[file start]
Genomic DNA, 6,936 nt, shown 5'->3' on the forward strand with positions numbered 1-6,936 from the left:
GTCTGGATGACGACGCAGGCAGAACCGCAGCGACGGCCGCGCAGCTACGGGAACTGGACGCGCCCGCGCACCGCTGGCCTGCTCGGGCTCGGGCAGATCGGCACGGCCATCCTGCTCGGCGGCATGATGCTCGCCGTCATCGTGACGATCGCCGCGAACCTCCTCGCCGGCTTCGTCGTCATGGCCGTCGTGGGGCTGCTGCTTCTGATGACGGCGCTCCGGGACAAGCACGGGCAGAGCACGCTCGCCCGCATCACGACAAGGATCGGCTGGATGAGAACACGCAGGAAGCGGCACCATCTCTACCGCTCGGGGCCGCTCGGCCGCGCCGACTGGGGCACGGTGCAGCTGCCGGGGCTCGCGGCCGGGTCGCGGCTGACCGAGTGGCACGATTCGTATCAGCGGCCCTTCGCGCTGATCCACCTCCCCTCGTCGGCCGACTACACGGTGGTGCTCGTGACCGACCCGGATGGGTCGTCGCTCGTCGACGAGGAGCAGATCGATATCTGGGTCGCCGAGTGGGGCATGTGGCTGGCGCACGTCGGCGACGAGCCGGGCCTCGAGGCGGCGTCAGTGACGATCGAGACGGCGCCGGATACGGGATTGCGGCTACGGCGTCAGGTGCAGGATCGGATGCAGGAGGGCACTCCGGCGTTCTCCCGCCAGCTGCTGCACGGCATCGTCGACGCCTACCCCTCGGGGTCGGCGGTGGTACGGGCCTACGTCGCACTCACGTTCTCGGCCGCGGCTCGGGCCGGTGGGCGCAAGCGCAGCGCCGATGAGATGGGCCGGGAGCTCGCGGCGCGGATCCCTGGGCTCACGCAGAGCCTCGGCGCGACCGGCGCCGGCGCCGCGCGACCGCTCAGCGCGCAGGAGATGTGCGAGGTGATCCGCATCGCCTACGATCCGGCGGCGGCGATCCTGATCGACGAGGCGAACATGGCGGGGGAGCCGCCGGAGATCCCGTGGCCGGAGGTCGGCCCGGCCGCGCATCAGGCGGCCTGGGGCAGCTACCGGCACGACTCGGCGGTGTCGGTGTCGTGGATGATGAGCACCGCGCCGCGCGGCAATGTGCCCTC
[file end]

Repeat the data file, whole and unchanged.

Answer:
Genomic DNA, 6,936 nt, shown 5'->3' on the forward strand with positions numbered 1-6,936 from the left:
GTCTGGATGACGACGCAGGCAGAACCGCAGCGACGGCCGCGCAGCTACGGGAACTGGACGCGCCCGCGCACCGCTGGCCTGCTCGGGCTCGGGCAGATCGGCACGGCCATCCTGCTCGGCGGCATGATGCTCGCCGTCATCGTGACGATCGCCGCGAACCTCCTCGCCGGCTTCGTCGTCATGGCCGTCGTGGGGCTGCTGCTTCTGATGACGGCGCTCCGGGACAAGCACGGGCAGAGCACGCTCGCCCGCATCACGACAAGGATCGGCTGGATGAGAACACGCAGGAAGCGGCACCATCTCTACCGCTCGGGGCCGCTCGGCCGCGCCGACTGGGGCACGGTGCAGCTGCCGGGGCTCGCGGCCGGGTCGCGGCTGACCGAGTGGCACGATTCGTATCAGCGGCCCTTCGCGCTGATCCACCTCCCCTCGTCGGCCGACTACACGGTGGTGCTCGTGACCGACCCGGATGGGTCGTCGCTCGTCGACGAGGAGCAGATCGATATCTGGGTCGCCGAGTGGGGCATGTGGCTGGCGCACGTCGGCGACGAGCCGGGCCTCGAGGCGGCGTCAGTGACGATCGAGACGGCGCCGGATACGGGATTGCGGCTACGGCGTCAGGTGCAGGATCGGATGCAGGAGGGCACTCCGGCGTTCTCCCGCCAGCTGCTGCACGGCATCGTCGACGCCTACCCCTCGGGGTCGGCGGTGGTACGGGCCTACGTCGCACTCACGTTCTCGGCCGCGGCTCGGGCCGGTGGGCGCAAGCGCAGCGCCGATGAGATGGGCCGGGAGCTCGCGGCGCGGATCCCTGGGCTCACGCAGAGCCTCGGCGCGACCGGCGCCGGCGCCGCGCGACCGCTCAGCGCGCAGGAGATGTGCGAGGTGATCCGCATCGCCTACGATCCGGCGGCGGCGATCCTGATCGACGAGGCGAACATGGCGGGGGAGCCGCCGGAGATCCCGTGGCCGGAGGTCGGCCCGGCCGCGCATCAGGCGGCCTGGGGCAGCTACCGGCACGACTCGGCGGTGTCGGTGTCGTGGATGATGAGCACCGCGCCGCGCGGCAATGTGCCCTC